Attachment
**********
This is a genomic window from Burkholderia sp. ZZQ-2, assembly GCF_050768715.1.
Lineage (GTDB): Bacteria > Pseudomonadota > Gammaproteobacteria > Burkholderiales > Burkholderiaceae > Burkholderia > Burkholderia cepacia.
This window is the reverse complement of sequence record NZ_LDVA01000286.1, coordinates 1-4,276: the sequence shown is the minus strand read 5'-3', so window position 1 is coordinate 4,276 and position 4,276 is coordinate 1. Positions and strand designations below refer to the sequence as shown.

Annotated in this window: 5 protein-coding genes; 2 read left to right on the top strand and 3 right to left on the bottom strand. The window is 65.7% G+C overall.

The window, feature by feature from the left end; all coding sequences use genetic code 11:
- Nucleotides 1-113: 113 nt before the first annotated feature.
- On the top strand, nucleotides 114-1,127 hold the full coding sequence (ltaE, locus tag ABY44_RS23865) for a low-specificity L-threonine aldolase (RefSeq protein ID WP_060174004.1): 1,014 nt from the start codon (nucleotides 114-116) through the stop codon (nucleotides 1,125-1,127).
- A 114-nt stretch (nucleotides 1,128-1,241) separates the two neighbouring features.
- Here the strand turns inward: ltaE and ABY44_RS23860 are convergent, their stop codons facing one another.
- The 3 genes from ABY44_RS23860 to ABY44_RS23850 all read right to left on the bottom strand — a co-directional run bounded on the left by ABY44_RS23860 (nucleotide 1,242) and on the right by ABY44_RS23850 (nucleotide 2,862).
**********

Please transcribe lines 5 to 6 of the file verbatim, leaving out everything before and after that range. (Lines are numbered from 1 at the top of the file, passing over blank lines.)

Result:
The window, feature by feature from the left end; all coding sequences use genetic code 11:
- Nucleotides 1-113: 113 nt before the first annotated feature.